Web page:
Bowlers brandish willows

JASON GILLESPIE'S double hundred as a nightwatchman shows how seriously bowlers are taking batting these days.-AP

The batsmen are more powerful, liberated in spirit by one-day cricket and armed with more potent weapons. And bowlers, instead of quickly disappearing into the dressing room after some hefty swipes, are keen to present a straight bat.

Among cricket's various astonishing records (South Africa chasing 435, someone scoring 42 from one over) Gillespie's double hundred as a nighwatchman will occupy a special place. But when judged dispassionately it is just another instance of modern cricket going crazy as players search for new roles and stretch the boundaries. This feat highlights the trend of everyone wanting to become a batsman, a development, which causes all-round grief.

Batsmen are disturbed by the increased competition. Laxman, for instance, has to worry not only about Raina, Venugopal Rao and Kaif, but must keep both eyes on Irfan Pathan who is aggressively pushing his claim for playing at number three. Agarkar, with a hundred at Lord's, fancies his chances with the bat, tomorrow his example could inspire Harbhajan/Munaf and RP to go up the order and partner Sachin.

Faced with this threat, batsmen are busy reinventing themselves. Orthodox players who thought a pull to square leg was a grave sin now think nothing of playing the reverse sweep. Dhoni has taken the paddle sweep to an unknown degree of difficulty by playing it so fine the umpire is confused whether he got bat on to ball or the 'keeper let one more ball slip through his gloves. Dravid, earlier part-time 'keeper, is now a full-time opener, squirting balls through slip and whipping outswingers pitched on off to the leg side. Time was tailenders (the pinch hitters) were promoted to open the innings, now that role is assigned democratically and equally to all, distributed like diwali mithai to every member of the squad.

The growth of bowlers as batsmen is, at another level, a mixed blessing because there are no easy wickets anymore in Tests. Murali/Ntini or Harbhajan will still come to the middle, take a huge swing, and depart with a smile, but in the modern context they are exceptions. Bowlers are concerned as much about their strike rate with the bat as the economy rate, Shane Warne will frustrate bowlers, Shoaib Akhtar is capable of stubborn resistance, Kumble and Rana Naved attach a high value to their wicket. Teams have no tail, in the future the carefree number eleven could become as difficult to find as the cheetah in the wild.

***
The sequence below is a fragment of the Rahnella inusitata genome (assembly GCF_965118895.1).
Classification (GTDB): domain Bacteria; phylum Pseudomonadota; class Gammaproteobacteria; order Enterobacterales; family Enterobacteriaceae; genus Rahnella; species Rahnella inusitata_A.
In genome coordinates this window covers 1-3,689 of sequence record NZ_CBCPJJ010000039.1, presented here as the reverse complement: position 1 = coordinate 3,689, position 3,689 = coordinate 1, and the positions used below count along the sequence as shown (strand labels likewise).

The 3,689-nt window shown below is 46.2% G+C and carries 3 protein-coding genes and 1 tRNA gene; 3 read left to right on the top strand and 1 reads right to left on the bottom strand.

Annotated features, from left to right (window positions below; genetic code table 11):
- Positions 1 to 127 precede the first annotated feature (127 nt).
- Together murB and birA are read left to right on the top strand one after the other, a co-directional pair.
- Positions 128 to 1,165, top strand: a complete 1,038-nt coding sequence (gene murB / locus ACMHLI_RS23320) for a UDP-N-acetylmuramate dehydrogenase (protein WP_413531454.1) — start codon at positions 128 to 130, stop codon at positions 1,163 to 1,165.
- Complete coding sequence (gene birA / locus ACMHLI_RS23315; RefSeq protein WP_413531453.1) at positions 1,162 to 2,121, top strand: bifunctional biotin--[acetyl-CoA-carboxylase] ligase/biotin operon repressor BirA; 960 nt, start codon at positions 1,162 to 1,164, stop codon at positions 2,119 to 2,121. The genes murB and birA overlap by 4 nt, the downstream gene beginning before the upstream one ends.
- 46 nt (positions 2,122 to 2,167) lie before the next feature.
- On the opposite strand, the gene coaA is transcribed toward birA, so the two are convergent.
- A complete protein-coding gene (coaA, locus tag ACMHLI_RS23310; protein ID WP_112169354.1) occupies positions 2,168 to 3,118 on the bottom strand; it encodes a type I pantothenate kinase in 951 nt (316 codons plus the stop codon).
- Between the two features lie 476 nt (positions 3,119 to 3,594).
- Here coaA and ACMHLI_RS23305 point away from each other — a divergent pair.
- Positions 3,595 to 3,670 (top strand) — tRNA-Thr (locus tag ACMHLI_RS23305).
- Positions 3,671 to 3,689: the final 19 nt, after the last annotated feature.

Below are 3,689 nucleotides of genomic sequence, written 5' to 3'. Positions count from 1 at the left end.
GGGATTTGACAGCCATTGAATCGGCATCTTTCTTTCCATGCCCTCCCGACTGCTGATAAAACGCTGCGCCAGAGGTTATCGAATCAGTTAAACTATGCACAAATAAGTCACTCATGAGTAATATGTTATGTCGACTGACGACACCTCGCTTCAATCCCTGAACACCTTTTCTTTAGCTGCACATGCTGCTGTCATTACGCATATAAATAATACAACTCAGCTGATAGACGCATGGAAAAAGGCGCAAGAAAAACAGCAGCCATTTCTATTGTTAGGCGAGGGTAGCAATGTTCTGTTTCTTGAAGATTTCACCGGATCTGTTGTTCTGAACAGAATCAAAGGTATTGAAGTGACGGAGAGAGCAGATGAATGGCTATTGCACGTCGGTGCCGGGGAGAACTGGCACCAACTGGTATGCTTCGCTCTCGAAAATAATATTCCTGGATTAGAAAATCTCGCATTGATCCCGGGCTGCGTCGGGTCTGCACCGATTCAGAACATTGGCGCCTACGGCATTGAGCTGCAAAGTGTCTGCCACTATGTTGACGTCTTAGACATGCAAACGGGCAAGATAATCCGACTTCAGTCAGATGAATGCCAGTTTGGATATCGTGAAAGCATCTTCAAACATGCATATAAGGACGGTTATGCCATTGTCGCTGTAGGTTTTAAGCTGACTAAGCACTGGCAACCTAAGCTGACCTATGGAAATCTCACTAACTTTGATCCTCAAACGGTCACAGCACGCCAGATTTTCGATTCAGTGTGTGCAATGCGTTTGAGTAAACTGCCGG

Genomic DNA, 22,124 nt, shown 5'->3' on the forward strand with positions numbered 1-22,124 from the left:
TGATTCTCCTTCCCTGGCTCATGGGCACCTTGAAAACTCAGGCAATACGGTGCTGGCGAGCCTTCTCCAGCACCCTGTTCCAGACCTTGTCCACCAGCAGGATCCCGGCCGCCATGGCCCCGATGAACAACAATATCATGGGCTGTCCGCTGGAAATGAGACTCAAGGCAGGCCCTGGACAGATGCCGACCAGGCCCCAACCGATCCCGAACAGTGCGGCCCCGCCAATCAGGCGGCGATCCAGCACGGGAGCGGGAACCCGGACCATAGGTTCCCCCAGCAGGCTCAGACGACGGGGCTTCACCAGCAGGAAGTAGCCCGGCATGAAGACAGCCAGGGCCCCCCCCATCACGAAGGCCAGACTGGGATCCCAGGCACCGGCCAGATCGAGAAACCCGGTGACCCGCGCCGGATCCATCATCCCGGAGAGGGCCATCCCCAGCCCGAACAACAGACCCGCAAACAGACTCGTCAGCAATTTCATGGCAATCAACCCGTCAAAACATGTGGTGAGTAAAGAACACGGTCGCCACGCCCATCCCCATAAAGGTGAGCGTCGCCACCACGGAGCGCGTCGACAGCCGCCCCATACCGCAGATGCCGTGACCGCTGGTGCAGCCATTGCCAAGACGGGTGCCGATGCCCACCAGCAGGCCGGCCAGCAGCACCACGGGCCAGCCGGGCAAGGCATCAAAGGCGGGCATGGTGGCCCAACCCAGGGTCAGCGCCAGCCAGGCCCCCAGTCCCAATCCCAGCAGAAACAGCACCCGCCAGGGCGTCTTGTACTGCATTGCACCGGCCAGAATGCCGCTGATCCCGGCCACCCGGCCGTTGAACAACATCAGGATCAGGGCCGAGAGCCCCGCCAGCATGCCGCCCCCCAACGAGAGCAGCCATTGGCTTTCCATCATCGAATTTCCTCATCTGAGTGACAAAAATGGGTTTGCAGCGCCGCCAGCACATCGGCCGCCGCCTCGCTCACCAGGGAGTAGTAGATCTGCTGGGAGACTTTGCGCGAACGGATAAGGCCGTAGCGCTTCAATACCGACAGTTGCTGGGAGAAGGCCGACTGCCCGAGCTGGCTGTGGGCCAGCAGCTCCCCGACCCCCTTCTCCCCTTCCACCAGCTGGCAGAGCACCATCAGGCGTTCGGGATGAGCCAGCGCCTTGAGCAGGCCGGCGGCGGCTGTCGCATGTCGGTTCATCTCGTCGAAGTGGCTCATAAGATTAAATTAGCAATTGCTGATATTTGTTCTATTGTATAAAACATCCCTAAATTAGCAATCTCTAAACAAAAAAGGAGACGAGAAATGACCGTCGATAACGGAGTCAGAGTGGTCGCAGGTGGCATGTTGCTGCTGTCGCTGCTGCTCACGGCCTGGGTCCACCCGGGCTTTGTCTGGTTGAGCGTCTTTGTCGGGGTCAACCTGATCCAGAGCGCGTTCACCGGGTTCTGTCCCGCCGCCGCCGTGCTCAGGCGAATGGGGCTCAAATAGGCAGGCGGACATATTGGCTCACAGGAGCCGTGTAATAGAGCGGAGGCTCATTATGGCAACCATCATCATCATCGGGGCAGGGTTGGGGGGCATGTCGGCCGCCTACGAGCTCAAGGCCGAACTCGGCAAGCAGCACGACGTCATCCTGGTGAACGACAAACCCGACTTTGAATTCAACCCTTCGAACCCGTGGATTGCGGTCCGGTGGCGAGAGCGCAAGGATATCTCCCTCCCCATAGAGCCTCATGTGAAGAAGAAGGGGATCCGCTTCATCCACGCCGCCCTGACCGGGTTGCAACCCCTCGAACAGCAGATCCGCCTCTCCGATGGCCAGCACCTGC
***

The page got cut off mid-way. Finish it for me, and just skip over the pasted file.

All this means bowlers have a real challenge on their hands. The batsmen are more powerful, liberated in spirit by one-day cricket and armed with more potent weapons. And bowlers, instead of quickly disappearing into the dressing room after some hefty swipes, are keen to put their head down and present a straight bat.

But the game is far from up for them. Instead they are quietly, and systematically, gearing up to upgrade their skills and induct new weapons of deception in their armoury. As part of this role makeover fast bowlers consider normal swing old-fashioned, what counts is reverse, for which the new ball has to be made old, a feat achieved after three hours of play through careful effort. In the continuing battle between bat and ball, fast bowlers dismiss batsmen not by pace but from slow deliveries. It is not unusual for Brett Lee to run in and hurl a bomb at 150, then follow this up with a soft offbreak, a grenade lobbed at Ramesh Powar's pace.

It is the same need to innovate that encourages Afridi to bowl a faster one that matches the sharpest sent down by Sreesanth. Warne has surprised batsmen with bouncers and while leg-spinners have bowled googlies throughout cricket history it is the off-break bowlers who have stepped up to toss legbreaks (doosras) at unsuspecting batsmen. Not the traditional, clever drifter of Prasanna that crept towards slip but a vicious delivery (bowled from a chest-on action with elbow bent hundreds of degrees) that goes the other way. The game is richer, more exciting by these changes, it shows cricket is moving, wearing new clothes, looking more appealing. In one-day cricket, tactics have changed with teams choosing to attack from the beginning instead of the play-safe-protect-wickets policy of yesterday. Now the instructions are for batsmen to get on with it, 100 from 20 is sedate, teams sprint to more before the power play is over. Sehwag is, in a way, the complete one-day player, with him no ball is good enough. He can slash a short one over the outstretched hand of third man on the boundary or, and this is a bigger insult, pull a similar ball disrespectfully to mid-wicket.

Even Tests, so boring once with teams crawling to 180 in 90 overs, have speeded up. The other day Bangladesh raced to 350 in a day against Australia (but collapsed for much, much less in the second innings!), which shows the game is played at a rapid pace. The days of dour defence, of batsmen playing maidens after maidens (and Bapu Nadkarni operating for two hours without conceding a run) are long gone .

As roles keep getting changed, and reversed as in the stunning case of Gillespie, what will come next? It is difficult to predict the future, we are reminded that cricket is full of some kind of uncertainties, the sport has the knack of disproving everyone. Experts, supposedly knowledgeable, are exposed almost every time they release wisdom about the pitch. Experience shows the game is bigger than the players and all experts put together.

But if one is allowed a guess, the next big move in cricket will be batsmen wanting to become bowlers. Sachin with the new ball instead of Irfan? Who knows?